We need to go cold turkey to kick our addiction to oil

High oil prices could act as a global insurance policy against the collapse of climate talks

Forget "green growth". Judging by the hard numbers, only two economic factors produce reliably good environmental outcomes: high energy prices and recession. During the era of soaring oil prices, which peaked at just over $140 a barrel in June 2008, people began to do all the things greens have been badgering them about for years: driving less and cutting back on flights, for example.

More recently, the recession has pushed down Japan's fossil fuel emissions by nearly 7 per cent in a year, and the International Energy Agency forecasts that emissions will drop globally by 2.6 per cent. If politicians could claim credit for this unexpected climatic boon, it would be Nobel prizes all round.

Unfortunately, these two drivers of emissions reductions are also the two things that everyone seems desperate to avoid - and there are now reliable signs that the recession in most industrialised countries is ending. But the good news is that oil prices are climbing again: crude is now pushing back towards $80 a barrel, and fears of an oil supply crunch are resurfacing after a rather quiet year for the "peak oil" crowd.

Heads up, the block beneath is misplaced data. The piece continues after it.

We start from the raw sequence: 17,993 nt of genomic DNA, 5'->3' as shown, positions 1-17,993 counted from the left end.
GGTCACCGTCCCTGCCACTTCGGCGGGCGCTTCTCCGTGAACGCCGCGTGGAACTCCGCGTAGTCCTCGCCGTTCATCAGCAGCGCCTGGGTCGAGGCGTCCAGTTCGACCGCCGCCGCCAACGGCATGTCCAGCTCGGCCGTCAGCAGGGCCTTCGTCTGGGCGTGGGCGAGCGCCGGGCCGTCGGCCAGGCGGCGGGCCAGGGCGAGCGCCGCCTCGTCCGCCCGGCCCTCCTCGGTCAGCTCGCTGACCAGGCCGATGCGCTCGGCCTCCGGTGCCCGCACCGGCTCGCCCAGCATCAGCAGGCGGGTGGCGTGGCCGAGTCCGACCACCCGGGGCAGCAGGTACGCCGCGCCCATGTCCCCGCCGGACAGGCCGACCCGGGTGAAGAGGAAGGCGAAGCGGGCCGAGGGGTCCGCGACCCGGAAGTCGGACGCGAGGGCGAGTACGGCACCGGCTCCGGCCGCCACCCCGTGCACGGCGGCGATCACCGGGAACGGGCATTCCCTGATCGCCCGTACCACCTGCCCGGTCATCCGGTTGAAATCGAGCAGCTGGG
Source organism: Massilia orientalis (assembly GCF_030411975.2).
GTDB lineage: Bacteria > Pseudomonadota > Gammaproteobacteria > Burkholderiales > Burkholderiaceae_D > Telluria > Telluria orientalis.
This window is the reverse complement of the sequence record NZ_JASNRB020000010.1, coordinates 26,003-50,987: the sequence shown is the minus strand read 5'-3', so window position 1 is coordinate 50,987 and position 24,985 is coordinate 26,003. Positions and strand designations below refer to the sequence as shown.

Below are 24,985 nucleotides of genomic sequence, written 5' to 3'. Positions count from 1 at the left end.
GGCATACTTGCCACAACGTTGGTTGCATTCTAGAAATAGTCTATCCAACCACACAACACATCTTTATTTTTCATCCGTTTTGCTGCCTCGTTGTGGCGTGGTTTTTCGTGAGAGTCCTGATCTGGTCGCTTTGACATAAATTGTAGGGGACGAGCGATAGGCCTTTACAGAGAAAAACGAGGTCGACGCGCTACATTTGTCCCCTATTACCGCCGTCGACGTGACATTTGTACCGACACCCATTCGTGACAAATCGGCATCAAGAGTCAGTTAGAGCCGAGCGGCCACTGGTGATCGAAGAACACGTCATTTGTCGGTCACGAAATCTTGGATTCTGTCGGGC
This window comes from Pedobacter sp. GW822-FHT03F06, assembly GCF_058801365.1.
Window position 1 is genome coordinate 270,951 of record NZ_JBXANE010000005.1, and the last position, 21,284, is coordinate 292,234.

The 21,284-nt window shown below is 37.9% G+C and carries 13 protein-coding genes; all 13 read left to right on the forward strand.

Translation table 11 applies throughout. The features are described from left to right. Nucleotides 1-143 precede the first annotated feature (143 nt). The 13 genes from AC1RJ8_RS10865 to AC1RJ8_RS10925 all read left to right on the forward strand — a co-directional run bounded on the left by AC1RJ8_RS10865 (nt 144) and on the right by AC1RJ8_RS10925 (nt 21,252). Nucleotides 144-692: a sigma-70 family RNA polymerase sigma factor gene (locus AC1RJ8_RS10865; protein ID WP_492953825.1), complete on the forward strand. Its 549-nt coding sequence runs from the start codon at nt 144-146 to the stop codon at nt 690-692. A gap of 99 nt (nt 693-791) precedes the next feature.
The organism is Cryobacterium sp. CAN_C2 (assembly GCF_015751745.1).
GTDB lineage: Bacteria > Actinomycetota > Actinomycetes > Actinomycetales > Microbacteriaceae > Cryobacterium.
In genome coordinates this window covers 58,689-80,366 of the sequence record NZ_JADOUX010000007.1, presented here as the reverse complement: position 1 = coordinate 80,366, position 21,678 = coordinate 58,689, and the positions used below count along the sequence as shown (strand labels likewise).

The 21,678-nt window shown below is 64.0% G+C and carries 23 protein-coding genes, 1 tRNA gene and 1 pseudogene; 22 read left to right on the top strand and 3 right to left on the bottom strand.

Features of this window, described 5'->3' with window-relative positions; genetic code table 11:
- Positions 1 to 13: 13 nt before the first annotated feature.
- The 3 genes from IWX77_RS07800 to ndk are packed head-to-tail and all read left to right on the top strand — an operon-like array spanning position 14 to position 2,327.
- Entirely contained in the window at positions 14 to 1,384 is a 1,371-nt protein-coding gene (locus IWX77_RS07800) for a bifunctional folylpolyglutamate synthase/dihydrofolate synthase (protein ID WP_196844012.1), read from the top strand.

Global Witness, a campaigning NGO, is the latest to issue stern warnings about imminent oil shortages. Its Heads in the Sand report points out that, over the past three years, "conventional oil production ceased to grow, despite massive investment, increasing demand and prices". Moreover, it warns, "the recession does not change the underlying fundamentals" of a widening gap between supply and demand. Instead, it foresees "disaster" if governments "remain committed to keeping their heads in the sand" about the prospect of peak oil.

So why are rising prices presented as such bad news? Oil prices above $100 - or, better still, $200 - a barrel could act as a global insurance policy against the collapse of the upcoming climate change talks in Copenhagen. As fossil fuels begin to price themselves out of the market, they could make up for the failure of politicians to price carbon appropriately to the damage it causes.

The current price of carbon on the EU emissions trading market is a risible 15 euros a tonne, much too low to send a serious signal to Europe's big fossil fuel users. On the other hand, a return to soaring oil prices makes renewables, energy efficiency, nuclear power and other environmentally preferable options much more attractive in conventional economic terms. For these reasons, many environmentalists will mutter privately, if provoked: "Peak oil? Bring it on."

There are, however, dangers of being too simplistic. Oil, for instance, is not the only fossil fuel. The biggest historical contributor to carbon dioxide emissions has been coal, and production of this dirtiest of all fuels has been rising for most of the past decade - led by the surging use of electricity in China. High prices also spur investment in new technologies aimed at converting coal to liquid form (for use as transportation fuel) and in unconventional oil production, both of which have enormous carbon footprints.

Peak oil can help humanity only if we have the wit to use it as a cold turkey opportunity to kick our oil addiction. If we simply increase our efforts to get more of the carbon drug - take the extraction of tar sands in Alberta, Canada, for instance, surely the world's most environmentally destructive industrial project - then the future looks bleak.